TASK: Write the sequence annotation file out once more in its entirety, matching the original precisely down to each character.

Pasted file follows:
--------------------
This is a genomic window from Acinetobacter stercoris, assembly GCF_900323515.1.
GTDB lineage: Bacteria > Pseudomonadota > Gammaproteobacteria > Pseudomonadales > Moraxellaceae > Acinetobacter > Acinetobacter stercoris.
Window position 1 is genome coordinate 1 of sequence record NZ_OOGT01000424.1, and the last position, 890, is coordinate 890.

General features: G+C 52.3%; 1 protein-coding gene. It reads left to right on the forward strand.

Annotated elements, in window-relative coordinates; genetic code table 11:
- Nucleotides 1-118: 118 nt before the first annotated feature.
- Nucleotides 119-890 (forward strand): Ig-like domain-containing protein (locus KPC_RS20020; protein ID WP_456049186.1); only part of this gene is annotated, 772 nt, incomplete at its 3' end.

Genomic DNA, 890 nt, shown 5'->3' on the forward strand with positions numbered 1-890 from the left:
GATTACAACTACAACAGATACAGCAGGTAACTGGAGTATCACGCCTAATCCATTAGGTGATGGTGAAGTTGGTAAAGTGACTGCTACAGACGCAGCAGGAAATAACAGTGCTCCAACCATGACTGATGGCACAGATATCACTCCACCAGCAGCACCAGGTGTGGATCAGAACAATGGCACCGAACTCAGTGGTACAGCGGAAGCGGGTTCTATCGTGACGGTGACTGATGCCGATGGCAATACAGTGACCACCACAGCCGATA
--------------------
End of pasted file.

This is a genomic window from Acinetobacter stercoris, assembly GCF_900323515.1.
GTDB lineage: Bacteria > Pseudomonadota > Gammaproteobacteria > Pseudomonadales > Moraxellaceae > Acinetobacter > Acinetobacter stercoris.
Window position 1 is genome coordinate 1 of sequence record NZ_OOGT01000424.1, and the last position, 890, is coordinate 890.

General features: G+C 52.3%; 1 protein-coding gene. It reads left to right on the forward strand.

Annotated elements, in window-relative coordinates; genetic code table 11:
- Nucleotides 1-118: 118 nt before the first annotated feature.
- Nucleotides 119-890 (forward strand): Ig-like domain-containing protein (locus KPC_RS20020; protein ID WP_456049186.1); only part of this gene is annotated, 772 nt, incomplete at its 3' end.

Genomic DNA, 890 nt, shown 5'->3' on the forward strand with positions numbered 1-890 from the left:
GATTACAACTACAACAGATACAGCAGGTAACTGGAGTATCACGCCTAATCCATTAGGTGATGGTGAAGTTGGTAAAGTGACTGCTACAGACGCAGCAGGAAATAACAGTGCTCCAACCATGACTGATGGCACAGATATCACTCCACCAGCAGCACCAGGTGTGGATCAGAACAATGGCACCGAACTCAGTGGTACAGCGGAAGCGGGTTCTATCGTGACGGTGACTGATGCCGATGGCAATACAGTGACCACCACAGCCGATA